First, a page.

Interest or Ownership in a Facility or Enterprise
Professional Standards Regarding Interest or Ownership in a Facility or Enterprise
This document deals with specific conflicts of interest that may arise when a physician has financial interest or ownership in a facility or business. This document sets out responsibilities in addition to those set out in the College’s Professional Standards Regarding Conflict of Interest.
Where the physician has a financial interest in a facility or enterprise to which the physician is referring a patient, the physician:
- must fully disclose any interest the physician has in the facility to a patient prior to any referral to that facility; and
- must not promote the facility in which the physician has a financial interest to a patient in preference to other facilities offering the same service.
The following guiding examples are intended to help physicians interpret this standard. They are not to be considered a complete list of conflicts of interest that may arise due to a physician’s ownership or interest in a facility or enterprise.
- referring patients to businesses or facilities where the physician holds a financial interest, including treatment and/or diagnostic facilities.
- being the medical director or having an ownership interest of a licensed marijuana producer, while directing authorized patients to have medical marijuana from that producer.
A word on leasing space:
It has now become commonplace for physicians to lease space from a pharmacy or other healthcare business or organization. These lease arrangements have their own market value. The College does not consider it a conflict of interest for a physician to lease space from a pharmacy or other organization at a rate lower than a non-physician might receive. It is not incumbent on physicians to investigate how their lease rates compare to general market value.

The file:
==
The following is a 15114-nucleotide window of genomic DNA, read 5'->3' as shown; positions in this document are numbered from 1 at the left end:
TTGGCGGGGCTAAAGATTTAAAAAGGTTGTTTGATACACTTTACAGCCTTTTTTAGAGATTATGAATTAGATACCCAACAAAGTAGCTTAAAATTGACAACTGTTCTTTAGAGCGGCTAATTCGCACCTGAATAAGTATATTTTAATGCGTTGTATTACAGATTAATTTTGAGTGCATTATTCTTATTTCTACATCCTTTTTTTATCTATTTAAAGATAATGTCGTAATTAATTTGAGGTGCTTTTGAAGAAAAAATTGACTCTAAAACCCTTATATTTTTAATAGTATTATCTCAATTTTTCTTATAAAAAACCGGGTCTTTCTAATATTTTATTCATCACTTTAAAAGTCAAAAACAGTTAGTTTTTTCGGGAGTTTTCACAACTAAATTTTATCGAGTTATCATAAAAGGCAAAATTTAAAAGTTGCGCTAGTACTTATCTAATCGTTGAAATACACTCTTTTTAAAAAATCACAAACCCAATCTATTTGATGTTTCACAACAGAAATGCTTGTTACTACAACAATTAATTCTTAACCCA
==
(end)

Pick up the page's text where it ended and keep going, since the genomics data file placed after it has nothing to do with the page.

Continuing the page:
With that said, the broader rules of conflict of interest apply to ensure the patients’ interests remain paramount. Along these lines, when leasing from a pharmacy, physicians must not preferentially direct patients to the landlord pharmacy. Further, physicians must not accept monies or financial benefit in return for providing business to the landlord pharmacy (or its parent company).
College of Physicians and Surgeons of Nova Scotia:
- Professional Standards Regarding Conflict of Interest
- Professional Standards Regarding Billing
- Professional Standards and Guidelines Regarding the Sale of Products and Services to Patients
- Professional Standards and Guidelines Regarding Advertising and Public Communications by Physicians
Canadian Medical Protective Association:
- Commercial Interests and How Physicians Can Avoid the Pitfalls, 2015
- Physicians and Research: Understanding the legal, ethical and professional obligations, 2014
Canadian Medical Association:
In developing this standard, the College incorporated information provided in the policies of the Colleges of Physicians and Surgeons of Ontario, Alberta and British Columbia.
Approved by the Council of the College of Physicians and Surgeons of Nova Scotia: May 25, 2018
Approximate date of next review: 2021